The rotation angle φ1 of the radiation axis 12 from the reference axis 13 is chosen to cause signals along ray paths captured by the antenna system 10, over a selected range of incident angles φ2, to be reflected from the polarization twist plate 16 almost entirely to the solid metallic section 21 of the parabolic reflector 20 and therefrom along ray paths 23 and 24, to the feed 11. The signals along the ray paths within this selected angular range pass only through the radome 25 which may be spherically shaped with the center at the feed antenna 11, enclosing the parabolic reflector 20, feed antenna 11, and twist plate 16 and are deflected almost entirely to the solid metallic section 21 for focusing to the feed 11. Though these signals under go 90 polarization rotations when reflected from the twist plate 16 the solid metallic section 21 and the radome are polarization insensitive, thereby rendering the entire system insensitive to the receiver polarization and providing a dual polarized capability.

A head-on view of the composite parabolic reflector 20 is shown in FIG. 2. The solid central section 21 is shaped eliptically and the paraboloid is completed by upper 27 and lower 26 grided sections comprised of parallel grids 27a and 26a respectively.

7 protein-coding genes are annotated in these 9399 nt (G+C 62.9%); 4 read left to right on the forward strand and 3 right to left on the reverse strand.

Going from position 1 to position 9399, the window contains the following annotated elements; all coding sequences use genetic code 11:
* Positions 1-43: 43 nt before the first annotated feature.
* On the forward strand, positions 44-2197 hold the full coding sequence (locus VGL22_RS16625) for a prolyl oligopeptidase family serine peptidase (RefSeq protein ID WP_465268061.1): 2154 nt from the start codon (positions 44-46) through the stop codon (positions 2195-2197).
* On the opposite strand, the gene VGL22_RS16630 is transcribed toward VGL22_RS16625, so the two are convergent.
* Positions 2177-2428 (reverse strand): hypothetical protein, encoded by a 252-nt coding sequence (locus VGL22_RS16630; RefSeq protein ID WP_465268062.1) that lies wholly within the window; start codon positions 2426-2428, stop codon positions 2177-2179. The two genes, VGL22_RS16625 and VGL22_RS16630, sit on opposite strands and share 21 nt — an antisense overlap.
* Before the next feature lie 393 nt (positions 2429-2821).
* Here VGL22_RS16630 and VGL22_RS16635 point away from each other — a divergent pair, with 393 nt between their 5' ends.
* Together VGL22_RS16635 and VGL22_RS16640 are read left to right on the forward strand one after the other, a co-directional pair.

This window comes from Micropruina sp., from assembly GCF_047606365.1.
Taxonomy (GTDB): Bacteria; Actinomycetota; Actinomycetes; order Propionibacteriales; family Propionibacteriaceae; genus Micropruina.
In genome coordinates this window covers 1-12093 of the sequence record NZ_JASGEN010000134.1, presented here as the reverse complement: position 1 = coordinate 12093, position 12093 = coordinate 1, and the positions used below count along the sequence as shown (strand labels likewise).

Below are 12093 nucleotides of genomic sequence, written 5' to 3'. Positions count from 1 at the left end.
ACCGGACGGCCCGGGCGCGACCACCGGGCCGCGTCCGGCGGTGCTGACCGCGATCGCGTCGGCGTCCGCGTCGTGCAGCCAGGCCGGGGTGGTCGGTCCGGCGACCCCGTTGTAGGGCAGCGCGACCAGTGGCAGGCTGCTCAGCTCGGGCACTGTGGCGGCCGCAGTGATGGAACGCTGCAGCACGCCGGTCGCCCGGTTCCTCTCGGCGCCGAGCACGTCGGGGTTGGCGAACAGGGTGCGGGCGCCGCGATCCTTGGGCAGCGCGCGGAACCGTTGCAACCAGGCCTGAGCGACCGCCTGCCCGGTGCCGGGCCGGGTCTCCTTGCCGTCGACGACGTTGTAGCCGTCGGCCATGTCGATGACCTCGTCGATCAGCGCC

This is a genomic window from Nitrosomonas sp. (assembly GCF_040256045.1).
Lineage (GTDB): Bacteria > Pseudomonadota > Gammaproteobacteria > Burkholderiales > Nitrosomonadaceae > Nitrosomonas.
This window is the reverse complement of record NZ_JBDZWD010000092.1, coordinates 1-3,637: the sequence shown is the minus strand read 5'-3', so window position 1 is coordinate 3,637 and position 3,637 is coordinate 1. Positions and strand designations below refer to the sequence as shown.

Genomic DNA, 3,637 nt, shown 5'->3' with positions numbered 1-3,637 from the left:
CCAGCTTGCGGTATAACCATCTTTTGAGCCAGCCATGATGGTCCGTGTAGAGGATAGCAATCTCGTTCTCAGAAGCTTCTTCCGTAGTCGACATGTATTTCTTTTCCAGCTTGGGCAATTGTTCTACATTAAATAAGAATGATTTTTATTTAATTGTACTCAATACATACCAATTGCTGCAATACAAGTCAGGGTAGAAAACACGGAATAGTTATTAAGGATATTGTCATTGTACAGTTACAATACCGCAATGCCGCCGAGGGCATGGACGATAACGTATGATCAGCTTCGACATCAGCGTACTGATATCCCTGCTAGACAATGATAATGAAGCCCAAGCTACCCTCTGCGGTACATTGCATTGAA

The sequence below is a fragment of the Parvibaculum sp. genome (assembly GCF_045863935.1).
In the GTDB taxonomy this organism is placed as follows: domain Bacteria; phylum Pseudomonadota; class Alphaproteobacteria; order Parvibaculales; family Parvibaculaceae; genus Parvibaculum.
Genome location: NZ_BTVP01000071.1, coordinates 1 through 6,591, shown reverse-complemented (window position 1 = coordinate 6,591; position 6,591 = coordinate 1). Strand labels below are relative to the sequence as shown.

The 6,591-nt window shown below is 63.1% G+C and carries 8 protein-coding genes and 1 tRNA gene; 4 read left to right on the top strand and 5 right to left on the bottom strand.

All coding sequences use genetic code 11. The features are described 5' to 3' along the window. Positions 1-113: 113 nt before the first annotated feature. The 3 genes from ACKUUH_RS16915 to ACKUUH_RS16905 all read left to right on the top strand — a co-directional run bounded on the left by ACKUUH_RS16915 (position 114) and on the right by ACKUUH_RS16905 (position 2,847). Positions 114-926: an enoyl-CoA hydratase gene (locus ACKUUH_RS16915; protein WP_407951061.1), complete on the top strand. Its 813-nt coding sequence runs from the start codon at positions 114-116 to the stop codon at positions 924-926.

Plane waves incident to the antenna system forming a second group of angles with the reference axis that are smaller than the angles in the first group, may have ray paths that pass through the lower grided section and ray paths that do not. This situation is illustrated in FIG. 3 for a system during a wave transmission period. Signals along ray paths 31, 32 are incident from the feed antenna 11 to the parabolic reflector 20 with a polarization parallel to the rods in the grided sections 26, 27 and reflected therefrom to the polarization twist plate 16. The signal along ray path 31 is reflected from the grided section 27 to the polarization twist plate 16 and therefrom, with a polarization rotation of 90, towards the grided section 26 along ray path 34. Since the polarization has been rotated by 90 this signal propagates through the grided section 26 for radiation into free space. The signal along ray path 32 is reflected from the grided section 26 along ray path 35 to the polarization twist plate 16 and therefrom along path 36 for radiation into free space without passing through the grided section 26. The signal along ray path 34 is retarded, relative to the signal propagating along path 36, in passing through the grided section 26 to establish a path length difference d. To compensate for this path length difference radome 25 is thickened, as for example by one-half wave length, in the region 37 that is entirely clear of the parabolic reflector 20, as shown in FIG. 1. This thickened portion of the radome retards signals passing therethrough relative to signals passing through other portions of the radome, thus compensating for the retardation of the signals that pass through the grided section 26. At this second range of angles the antenna is polarization sensitive, exhibiting a greater gain for signals with polarizations perpendicular to the grids in the grided sections 26, 27 than the gain for signals with polarizations that are parallel to these grids. This polarization sensitivity also provides a reduced overall gain for the system.